Blue eye mutation

How and Why
     Researchers from Copenhagen University discovered that everyone with blue eyes are descended from the same ancestor, who lived near the northwest coast of the Black Sea, 6,000 to 10,000 years ago.  This individual had a genetic mutation occur to the gene OCA2, which controls eye color.  This mutation turned off the mechanism which produces melanin in the iris of the eye.  Without melanin to give eyes their brown color, they became blue.  This is the reason 300 million people worldwide have blue eyes.  In most countries in Northern Europe, blue is the dominant color. 
Percentage of people with blue eyes in some countries:
99% in Estonia.
95% in some Scandinavian countries.
89% in Denmark (this was higher before immigration from third world countries).
75% in Germany.
     But making blue eyes a permanent trait was a near impossibility.  The difficulty stems from the gene for blue eyes being a recessive gene.  When brought together with the brown eye gene, the brown is the dominant one.
Brown eye gene = B
Blue eye gene = b
     Each person has two copies of the eye color gene in their genome, one inherited from each parent.  Now if both parents only carry the gene for brown eyes, BB and BB, then their child will receive one B from each parent, ending up as BB.  The same works for blue eyes, if that's the only gene both parents carry, bb and bb.  Each parents gives one b to the child, who ends up as bb.
     If you have one parent who only has the gene for brown eyes, BB, and one parent who only has the gene for blue eyes, bb, then all the children will have brown eyes.  Example:  One parent gives a B, the other gives a b.  Bb = brown eyes.  Here's why:  When you have two alleles (coding sequences) from genes that are at odds with each other, one version will override the the other.  When dealing with eye color, B always dominates b.  But these children now carry the b gene in them, and could pass it down to their own children.  Some of them, depending on the other parent, could end up with blue eyes.
     If one parent is Bb, and the other is bb, then each time they have a child, there is a 50% chance it will have blue eyes.  Example:  First parent is Bb, second parent is bb, then their children will end up as either Bb, bb, Bb, bb.  If both parents carry the genes for brown eyes and blue eyes, then each time they have a child, there is a 25% chance it will have blue eyes.  Example:  First parent is Bb, second parent is Bb, then their children will end up as either BB, Bb, Bb, bb.
So how did the gene for blue eyes overcome near impossible odds and become a permanent trait ? 
     The first individual who had this genetic mutation did not have blue eyes.  But he passed this gene onto his children (I'll explain why it's a male further down).  His children didn't have blue eyes either, since the other parent would have had brown eyes.  Not until you reach the grand children and great grand children (cousin marriage was common throughout history) would blue eyes first appear.  So to have a sizable population of breeding cousins, you need to have a lot of children initally.  A man would have a better chance of having a multitude of offspring, especially if he were a king or ruler.  Such a man would have many wives and concubines, and therefore, the potential for many children.  Think about how many times in the past, someone might of had the same mutation, yet it never became a permanent trait because the individual never had enough children.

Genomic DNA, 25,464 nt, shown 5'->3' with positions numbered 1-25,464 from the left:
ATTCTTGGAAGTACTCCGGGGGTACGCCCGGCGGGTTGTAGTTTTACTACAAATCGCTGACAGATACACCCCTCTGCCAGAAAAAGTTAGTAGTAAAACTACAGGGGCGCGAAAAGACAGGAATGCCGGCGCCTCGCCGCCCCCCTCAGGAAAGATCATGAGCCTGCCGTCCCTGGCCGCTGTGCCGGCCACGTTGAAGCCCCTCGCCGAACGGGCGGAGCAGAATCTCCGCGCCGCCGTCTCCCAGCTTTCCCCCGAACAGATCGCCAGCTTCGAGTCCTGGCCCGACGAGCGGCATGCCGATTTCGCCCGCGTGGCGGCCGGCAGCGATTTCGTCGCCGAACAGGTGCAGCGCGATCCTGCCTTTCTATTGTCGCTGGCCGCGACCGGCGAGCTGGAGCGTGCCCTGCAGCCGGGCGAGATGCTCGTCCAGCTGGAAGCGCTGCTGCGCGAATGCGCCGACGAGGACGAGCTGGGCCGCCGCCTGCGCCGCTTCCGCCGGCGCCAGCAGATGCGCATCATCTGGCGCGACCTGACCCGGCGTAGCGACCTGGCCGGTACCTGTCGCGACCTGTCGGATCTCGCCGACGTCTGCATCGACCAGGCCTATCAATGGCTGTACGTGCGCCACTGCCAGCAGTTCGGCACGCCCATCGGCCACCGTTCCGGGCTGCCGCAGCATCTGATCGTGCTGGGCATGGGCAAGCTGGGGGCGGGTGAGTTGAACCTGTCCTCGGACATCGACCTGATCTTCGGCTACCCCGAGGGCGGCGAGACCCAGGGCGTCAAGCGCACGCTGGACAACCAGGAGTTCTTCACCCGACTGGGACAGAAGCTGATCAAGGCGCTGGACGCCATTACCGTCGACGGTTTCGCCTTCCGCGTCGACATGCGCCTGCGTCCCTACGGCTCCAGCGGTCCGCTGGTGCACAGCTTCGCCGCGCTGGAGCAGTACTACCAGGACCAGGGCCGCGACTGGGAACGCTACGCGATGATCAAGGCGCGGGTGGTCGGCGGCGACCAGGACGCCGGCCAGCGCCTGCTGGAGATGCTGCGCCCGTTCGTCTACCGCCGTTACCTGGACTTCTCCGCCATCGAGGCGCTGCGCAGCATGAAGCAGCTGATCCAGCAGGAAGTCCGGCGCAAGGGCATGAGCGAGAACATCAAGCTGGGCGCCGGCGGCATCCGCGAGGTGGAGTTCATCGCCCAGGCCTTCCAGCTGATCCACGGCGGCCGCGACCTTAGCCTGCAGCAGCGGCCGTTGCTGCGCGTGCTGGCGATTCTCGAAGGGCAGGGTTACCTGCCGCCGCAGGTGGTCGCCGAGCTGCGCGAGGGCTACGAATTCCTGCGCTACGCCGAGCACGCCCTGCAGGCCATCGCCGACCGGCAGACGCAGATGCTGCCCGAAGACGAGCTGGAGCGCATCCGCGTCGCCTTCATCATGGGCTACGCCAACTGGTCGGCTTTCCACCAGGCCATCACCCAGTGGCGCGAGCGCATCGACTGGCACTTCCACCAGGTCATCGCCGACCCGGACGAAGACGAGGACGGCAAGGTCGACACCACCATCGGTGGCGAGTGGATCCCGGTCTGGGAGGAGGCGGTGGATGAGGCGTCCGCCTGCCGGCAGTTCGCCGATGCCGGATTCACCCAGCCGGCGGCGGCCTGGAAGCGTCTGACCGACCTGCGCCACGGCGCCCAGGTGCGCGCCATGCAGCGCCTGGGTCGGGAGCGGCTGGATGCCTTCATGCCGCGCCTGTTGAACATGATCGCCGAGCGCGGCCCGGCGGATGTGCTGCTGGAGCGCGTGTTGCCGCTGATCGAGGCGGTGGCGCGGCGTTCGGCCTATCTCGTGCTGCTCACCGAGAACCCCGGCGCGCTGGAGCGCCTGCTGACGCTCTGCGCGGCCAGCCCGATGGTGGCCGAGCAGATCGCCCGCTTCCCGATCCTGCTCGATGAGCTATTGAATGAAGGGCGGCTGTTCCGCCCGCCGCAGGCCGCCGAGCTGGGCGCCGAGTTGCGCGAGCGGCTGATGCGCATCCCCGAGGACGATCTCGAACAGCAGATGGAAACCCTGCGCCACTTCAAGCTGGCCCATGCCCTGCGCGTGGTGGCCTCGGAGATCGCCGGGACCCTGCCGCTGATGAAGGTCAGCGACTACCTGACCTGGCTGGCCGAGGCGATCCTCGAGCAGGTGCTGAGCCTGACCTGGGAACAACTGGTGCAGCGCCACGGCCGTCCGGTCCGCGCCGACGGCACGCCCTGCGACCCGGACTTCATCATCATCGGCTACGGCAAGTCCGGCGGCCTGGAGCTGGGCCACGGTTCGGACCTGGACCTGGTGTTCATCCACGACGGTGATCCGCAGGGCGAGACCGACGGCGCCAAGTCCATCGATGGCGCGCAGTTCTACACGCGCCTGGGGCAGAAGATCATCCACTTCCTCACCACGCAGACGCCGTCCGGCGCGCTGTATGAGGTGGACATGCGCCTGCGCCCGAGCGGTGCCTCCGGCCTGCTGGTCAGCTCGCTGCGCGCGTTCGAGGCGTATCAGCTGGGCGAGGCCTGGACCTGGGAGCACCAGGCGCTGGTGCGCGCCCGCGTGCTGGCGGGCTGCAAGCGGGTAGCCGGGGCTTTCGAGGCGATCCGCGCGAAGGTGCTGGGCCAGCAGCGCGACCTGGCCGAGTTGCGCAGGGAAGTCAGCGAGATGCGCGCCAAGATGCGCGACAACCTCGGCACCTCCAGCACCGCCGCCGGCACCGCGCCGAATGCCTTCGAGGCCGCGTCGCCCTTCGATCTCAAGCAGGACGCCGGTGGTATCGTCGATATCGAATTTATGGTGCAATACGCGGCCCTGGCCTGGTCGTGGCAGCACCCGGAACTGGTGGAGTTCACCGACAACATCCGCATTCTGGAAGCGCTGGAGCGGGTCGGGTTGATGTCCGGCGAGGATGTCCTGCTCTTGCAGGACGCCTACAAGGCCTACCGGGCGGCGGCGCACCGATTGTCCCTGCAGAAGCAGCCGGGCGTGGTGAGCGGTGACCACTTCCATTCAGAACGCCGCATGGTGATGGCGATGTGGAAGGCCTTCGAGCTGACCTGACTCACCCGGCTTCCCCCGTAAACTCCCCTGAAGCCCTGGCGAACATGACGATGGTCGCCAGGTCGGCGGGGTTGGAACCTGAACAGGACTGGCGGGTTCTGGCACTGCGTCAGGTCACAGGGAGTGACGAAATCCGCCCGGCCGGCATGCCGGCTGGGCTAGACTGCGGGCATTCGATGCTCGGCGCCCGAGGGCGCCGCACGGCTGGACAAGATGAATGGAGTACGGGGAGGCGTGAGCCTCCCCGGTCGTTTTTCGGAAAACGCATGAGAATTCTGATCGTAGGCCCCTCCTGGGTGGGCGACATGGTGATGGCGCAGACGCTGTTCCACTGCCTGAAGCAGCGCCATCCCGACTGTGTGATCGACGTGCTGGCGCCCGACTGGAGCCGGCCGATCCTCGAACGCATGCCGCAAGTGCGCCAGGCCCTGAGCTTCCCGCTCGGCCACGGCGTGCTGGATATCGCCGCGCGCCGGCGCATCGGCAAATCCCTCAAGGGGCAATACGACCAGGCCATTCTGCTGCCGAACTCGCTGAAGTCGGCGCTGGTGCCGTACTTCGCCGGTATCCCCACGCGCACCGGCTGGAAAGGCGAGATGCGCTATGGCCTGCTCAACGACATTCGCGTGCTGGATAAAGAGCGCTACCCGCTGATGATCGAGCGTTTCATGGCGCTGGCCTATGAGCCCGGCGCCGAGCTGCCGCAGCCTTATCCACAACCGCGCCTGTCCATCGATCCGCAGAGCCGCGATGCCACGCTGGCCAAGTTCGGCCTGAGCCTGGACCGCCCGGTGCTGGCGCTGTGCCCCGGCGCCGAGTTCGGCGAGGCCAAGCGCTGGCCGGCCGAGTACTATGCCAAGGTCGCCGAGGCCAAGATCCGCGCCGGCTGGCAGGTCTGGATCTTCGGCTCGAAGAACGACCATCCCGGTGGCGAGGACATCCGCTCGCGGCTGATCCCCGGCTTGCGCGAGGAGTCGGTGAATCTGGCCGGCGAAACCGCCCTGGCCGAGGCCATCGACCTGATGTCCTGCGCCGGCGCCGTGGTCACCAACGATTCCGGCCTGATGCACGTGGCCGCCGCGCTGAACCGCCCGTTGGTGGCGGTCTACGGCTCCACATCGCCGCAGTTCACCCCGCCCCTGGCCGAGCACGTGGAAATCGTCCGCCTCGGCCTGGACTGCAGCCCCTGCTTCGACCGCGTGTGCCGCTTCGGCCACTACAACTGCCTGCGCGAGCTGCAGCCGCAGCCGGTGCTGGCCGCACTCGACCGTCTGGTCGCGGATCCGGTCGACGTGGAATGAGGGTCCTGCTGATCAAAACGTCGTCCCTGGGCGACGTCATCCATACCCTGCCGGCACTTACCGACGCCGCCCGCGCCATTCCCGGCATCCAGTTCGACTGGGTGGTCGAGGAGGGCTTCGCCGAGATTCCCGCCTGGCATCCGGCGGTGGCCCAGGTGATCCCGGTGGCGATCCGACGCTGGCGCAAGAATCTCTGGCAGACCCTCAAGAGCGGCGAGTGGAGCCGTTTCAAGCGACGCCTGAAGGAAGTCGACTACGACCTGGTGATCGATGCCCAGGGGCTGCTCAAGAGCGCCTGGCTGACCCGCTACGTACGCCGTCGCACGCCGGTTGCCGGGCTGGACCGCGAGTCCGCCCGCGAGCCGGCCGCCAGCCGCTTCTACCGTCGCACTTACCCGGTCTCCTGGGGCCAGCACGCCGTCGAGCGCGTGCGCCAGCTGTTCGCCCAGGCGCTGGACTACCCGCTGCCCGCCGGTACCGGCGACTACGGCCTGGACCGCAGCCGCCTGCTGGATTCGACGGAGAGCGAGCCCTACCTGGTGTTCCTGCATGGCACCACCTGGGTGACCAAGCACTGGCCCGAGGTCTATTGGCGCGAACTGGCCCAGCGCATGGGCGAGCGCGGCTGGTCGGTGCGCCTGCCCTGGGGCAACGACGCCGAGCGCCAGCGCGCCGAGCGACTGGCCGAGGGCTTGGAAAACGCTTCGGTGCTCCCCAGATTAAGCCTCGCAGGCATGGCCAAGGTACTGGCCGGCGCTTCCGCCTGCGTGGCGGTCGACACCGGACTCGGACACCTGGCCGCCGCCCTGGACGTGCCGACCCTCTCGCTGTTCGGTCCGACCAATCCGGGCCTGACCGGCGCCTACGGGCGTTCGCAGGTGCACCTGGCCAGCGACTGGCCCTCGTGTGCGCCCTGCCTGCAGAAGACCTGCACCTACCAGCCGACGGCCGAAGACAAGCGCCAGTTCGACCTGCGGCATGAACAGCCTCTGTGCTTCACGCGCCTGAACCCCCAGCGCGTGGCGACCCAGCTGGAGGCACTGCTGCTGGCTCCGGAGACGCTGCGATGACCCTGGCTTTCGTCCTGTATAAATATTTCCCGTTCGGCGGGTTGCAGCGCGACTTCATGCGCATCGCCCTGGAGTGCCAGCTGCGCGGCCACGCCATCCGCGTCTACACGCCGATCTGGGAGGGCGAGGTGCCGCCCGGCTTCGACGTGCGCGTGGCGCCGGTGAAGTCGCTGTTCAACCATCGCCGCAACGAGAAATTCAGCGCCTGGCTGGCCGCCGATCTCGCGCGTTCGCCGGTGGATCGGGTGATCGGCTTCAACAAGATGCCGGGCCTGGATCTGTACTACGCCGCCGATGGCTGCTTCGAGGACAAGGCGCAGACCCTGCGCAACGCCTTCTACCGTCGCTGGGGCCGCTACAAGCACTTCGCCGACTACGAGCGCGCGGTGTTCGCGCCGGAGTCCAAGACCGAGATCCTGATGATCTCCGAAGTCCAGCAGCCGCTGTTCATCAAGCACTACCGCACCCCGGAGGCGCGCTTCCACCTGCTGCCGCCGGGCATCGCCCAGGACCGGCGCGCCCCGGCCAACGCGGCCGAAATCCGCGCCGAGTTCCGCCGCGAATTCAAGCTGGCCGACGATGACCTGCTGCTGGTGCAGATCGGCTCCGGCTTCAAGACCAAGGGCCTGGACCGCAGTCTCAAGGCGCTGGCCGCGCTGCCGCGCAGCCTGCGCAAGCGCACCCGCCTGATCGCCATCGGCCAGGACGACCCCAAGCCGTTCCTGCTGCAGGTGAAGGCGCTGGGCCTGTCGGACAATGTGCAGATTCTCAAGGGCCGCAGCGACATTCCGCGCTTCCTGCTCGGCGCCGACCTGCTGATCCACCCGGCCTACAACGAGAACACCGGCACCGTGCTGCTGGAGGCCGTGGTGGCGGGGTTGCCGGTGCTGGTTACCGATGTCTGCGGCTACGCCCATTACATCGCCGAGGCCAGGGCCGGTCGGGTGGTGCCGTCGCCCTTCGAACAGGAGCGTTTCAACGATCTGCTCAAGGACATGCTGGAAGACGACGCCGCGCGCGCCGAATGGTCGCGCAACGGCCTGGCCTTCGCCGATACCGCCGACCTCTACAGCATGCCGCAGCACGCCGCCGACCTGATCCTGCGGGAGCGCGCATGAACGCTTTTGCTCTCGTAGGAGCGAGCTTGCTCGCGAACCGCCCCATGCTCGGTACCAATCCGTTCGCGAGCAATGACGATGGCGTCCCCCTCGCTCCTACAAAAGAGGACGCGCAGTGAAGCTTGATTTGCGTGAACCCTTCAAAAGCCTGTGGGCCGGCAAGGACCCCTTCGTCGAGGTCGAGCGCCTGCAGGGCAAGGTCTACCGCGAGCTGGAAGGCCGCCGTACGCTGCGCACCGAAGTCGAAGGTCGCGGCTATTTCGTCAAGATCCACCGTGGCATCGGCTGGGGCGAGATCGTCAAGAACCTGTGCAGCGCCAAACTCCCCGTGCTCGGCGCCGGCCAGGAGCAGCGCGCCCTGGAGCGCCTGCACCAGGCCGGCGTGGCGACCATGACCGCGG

Decades ago, the assumption was that people, over the course of many eons, became blue eyed because they were adapting to conditions as they migrated north.  The thinking was that possibly, blue eyes conferred some kind of protection against snow blindness.  Even without the finding from the researchers from Copenhagen, this idea was debunked long ago.  Brown eyes, because of the melanin, offer much better protection against ultraviolent light.  They become even more valuable the higher you climb.  Intensity of UV rays increase 4% for every 1000 feet of elevation gain. 
     Since individuals pushing north were confronted with darker skies and longer nights, it was considered possible that blue eyes offered better eyesight in these conditions.  This has been disproved also.  Most scientists consider the mutation to be nothing more than a random shuffle.  Our human genome is always trying out different variations, looking for better traits.  But if brown eyes offer better protection, why didn't blue eyes mutate back to brown ?
     Maybe this mutation was the first step in a longer, mutation process.  Could our human genome have been intent on developing something like a tapetum lucidum (a layer of tissue in the eye, which lies immediately behind the retina.  It reflects some of the escaping light back into the eye, improving vision in low light conditions).  Night predators, such as dogs, wolves, cats, etc, have a tapetum lucidum, giving them superior night vision.  Often, these animals have light colored eyes (wolves have eyes with pale irises, huskies often have blue eyes, etc).   
     Or maybe there's another purpose.  One of the Copenhagen researchers believed blue eyes became so prominent, because it's such an attractive feature.  It gave an advantage in the mating game.  And true, many people are attracted to blue eyes.  Still, this seems like a stretch.  Instead, couldn't blue eyes have been a body's way of signaling to potential mates that it had a valuble, hidden adaptation ?  Let's face it, when it comes to the mating game, there's a lot of unconscious signals that go back and forth.